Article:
Categories
Anxiety Fear Stress

The Fear Bubble

“The Fear Bubble” is a concept & technique developed by former British Special Forces, Ant Middleton, which he explains fully in his excellent book, aptly named¬† “The Fear Bubble”.

This simple technique can be used to harness fear, by training ourselves to postpone fear to the moment we actually need it.

Fear is simply our mind and body switching on it’s sympathetic nervous system (fight of flight), and releasing stress hormones to prepare the body to fight or run away from danger.

If there is future event which is causing feelings of fear, then, the technique would involve visualising a “fear bubble” in that future space and time just at the moment where the stressor will occur, and ending immediately after.

From the moment the future fear bubble is imagined, there is an acceptance that no fear is needed until stepping into the actual fear bubble at the future event. 

Life and Death Combat Example

A life and death example might be pre-deployment to a war zone. A solider would visualise a space and time in the future where they would need or allow the fear to exist. E.g. actual combat. Then they would give themselves permission to not experience fear until that exact moment they step into the fear bubble.

Where possible, fear bubbles should be as short as possible. Breaking a threatening situation down into multiple fear bubbles, and visualising each one “popping” or “bursting” as they are completed can help harness the fear for longer.

So, for example, in a longer combat situation, a fear bubble might be every time a door or home is entered, or every 100m of battle field advanced, and so forth.   

Non Battle Applications

This technique isn’t limited to combat situations, it can be used for any future fear in everyday life. E.g. Exams, interviews, dates, media experiences, opening a business, starting a job, mountain climbing, learning to drive, professional competitions such as MMA or Boxing. The list is endless.

Exam Application

An exam example in the book would be:

  1. Visualise the fear bubbles starting at the exam, and a bubble for each question.
  2. Agree to feel no fear until you enter the first bubble.
  3. Enter the 1st fear bubble (question 1), when it’s done, imagine that bubble bursting and pause for a few moments
  4. Enter the next fear bubble (question 2), and continue like this until completion.

MMA / BOXING Match Application

This might involve 

  1. Visualise the fear bubbles starting the second round 1 begins, and a bubble for each round.
  2. Agree to feel no fear until you enter a the first bubble.
  3. Enter the 1st fear bubble (round 1), when it’s done, imagine that bubble bursting and rest remain outside of any fear bubble
  4. Enter the next fear bubble (round 2), and continue all the way through.

Re-Framing Fear as “Let’s go”

Another component of “the fear bubble” is redefining the feeling of fear as the body saying “let’s go”. As each fear bubble is entered saying to ourselves “let’s go” will help to positively reframe the fear, and trigger the action required.

Re-Entering The Fear Bubble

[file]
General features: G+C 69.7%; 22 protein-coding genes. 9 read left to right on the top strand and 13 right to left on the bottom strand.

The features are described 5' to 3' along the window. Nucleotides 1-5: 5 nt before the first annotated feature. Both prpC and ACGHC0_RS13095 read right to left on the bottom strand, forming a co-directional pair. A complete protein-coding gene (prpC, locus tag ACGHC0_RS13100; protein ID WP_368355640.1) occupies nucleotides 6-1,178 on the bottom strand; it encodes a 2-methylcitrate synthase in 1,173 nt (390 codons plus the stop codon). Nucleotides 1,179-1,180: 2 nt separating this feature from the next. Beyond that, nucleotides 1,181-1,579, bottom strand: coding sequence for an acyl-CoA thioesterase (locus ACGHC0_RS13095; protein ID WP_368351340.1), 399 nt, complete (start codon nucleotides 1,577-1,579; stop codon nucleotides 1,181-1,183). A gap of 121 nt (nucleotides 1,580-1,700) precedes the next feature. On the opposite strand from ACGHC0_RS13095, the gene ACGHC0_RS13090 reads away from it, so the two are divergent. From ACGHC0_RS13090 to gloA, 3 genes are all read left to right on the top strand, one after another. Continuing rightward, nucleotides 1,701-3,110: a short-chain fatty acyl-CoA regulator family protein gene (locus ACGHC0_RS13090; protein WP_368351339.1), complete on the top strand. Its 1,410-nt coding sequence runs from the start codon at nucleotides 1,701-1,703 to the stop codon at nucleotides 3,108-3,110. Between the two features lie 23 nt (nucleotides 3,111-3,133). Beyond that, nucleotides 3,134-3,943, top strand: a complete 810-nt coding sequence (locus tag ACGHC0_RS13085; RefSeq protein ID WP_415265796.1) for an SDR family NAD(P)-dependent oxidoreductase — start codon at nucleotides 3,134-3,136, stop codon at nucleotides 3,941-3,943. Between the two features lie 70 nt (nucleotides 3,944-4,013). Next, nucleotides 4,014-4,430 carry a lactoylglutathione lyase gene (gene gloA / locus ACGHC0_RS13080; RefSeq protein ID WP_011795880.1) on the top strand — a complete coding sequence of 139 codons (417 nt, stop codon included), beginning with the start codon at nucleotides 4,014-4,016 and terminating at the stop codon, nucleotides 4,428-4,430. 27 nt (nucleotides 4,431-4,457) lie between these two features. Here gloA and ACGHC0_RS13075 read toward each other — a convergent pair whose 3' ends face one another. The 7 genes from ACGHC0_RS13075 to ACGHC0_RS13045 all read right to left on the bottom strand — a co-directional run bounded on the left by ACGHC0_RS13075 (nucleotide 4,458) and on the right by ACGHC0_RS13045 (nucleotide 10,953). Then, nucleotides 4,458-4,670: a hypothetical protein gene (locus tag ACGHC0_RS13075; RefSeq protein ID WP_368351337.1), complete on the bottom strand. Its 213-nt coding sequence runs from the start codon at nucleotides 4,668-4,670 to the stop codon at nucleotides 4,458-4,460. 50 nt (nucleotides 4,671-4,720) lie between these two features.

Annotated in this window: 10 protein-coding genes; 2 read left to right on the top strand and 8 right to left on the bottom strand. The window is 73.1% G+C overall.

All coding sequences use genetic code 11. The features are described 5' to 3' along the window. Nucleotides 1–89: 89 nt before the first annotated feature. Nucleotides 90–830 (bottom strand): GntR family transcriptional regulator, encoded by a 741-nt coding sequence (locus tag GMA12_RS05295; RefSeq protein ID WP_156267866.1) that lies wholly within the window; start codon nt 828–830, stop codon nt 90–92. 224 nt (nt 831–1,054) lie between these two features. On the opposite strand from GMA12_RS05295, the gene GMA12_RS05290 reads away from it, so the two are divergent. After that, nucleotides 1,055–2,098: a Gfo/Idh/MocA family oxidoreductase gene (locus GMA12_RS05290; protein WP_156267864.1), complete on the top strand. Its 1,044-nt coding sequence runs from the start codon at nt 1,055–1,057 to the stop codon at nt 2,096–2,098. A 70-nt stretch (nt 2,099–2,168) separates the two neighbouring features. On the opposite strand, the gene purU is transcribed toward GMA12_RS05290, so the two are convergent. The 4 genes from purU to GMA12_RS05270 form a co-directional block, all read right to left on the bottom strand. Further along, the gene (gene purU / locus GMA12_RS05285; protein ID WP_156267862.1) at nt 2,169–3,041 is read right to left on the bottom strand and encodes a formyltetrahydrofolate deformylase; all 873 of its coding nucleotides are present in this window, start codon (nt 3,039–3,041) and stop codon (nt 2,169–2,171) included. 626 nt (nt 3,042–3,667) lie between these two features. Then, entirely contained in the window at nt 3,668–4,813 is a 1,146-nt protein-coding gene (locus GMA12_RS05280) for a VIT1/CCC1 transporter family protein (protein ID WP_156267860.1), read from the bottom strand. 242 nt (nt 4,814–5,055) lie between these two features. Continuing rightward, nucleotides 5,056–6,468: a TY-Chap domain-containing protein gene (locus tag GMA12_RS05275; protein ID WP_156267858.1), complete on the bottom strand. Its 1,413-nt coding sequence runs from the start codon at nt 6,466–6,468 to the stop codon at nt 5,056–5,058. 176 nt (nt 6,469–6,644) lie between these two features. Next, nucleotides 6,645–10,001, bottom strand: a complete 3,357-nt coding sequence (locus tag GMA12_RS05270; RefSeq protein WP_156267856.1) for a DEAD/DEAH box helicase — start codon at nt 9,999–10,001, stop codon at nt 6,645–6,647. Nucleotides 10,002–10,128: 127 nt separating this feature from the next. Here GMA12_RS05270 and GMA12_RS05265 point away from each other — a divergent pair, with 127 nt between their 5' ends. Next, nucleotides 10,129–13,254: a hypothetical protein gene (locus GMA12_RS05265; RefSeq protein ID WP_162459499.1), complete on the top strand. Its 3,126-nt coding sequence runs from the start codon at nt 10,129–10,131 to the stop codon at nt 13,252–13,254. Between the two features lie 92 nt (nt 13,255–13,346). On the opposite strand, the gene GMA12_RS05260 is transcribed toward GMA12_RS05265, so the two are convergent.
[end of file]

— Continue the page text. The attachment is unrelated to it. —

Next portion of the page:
Sometimes after entering a fear bubble, there might be too much fear to handle, and action isn’t forthcoming. Simple step back outside, re-prepare, and re-enter. It might take a few attempts, but can help control and harness the fear to achieve the objective.

Summary

  1. Visualise the Fear Bubble(s) in the Future (feel no fear until then)
  2. -> Enter the Fear Bubble saying to self “Let’s Go”
  3. -> Take Action
  4. -> Step Out and “Burst” the Fear Bubble.
Categories
Anxiety Fear habits Stress

The Wailing Dog and the 5 Minute Rule

There is a story about a wailing dog.

One day, a man was walking past a house with an old couple sitting out front on their porch and a dog lying just in front of them.

The man noticed that the dog was constantly wailing and whimpering in a lowish tone.

For several days the man walked past the house, and every day noticed the same thing. The couple were sitting out front and the dog was lying on the porch in front of them whimpering and wailing.

Curiosity eventually got the better of the man, and so he decided to go an ask the couple what was wrong with their dog.

They replied, “oh he is just lying on a sharp nail”.  Perplexed, the man asked why the dog simply didn’t move off the nail. “That’s because it hurts enough to groan about it, but not enough to move”.

This story illustrates how many people experience problems in their life. They moan and complain about them, but do very little of nothing at all to actually fix the issue.

In fact, some people, actually get a kind of pleasure from their complaints, it’s almost like a source of comfort, or something to talk about.
 
I’m sure we can all think of people we know who are like this. They aren’t really looking for a solution or change, they just want to enjoy a little bit of complaining.

A little complaining here and there is perfectly normal, but it’s important that those little complaints don’t grow and expand over time and become part of our identity

The 5 Minute Rule

The 5 minute rule is a useful strategy where all complaints, moaning or negativity are limited to 5 minutes – not a second more!

Then simply STOP, and move on to some other conversation or activity – preferably neutral or positivist.

This can be challenging at first, but many people doing this consistently over time find they feel more calm, centred, and peaceful.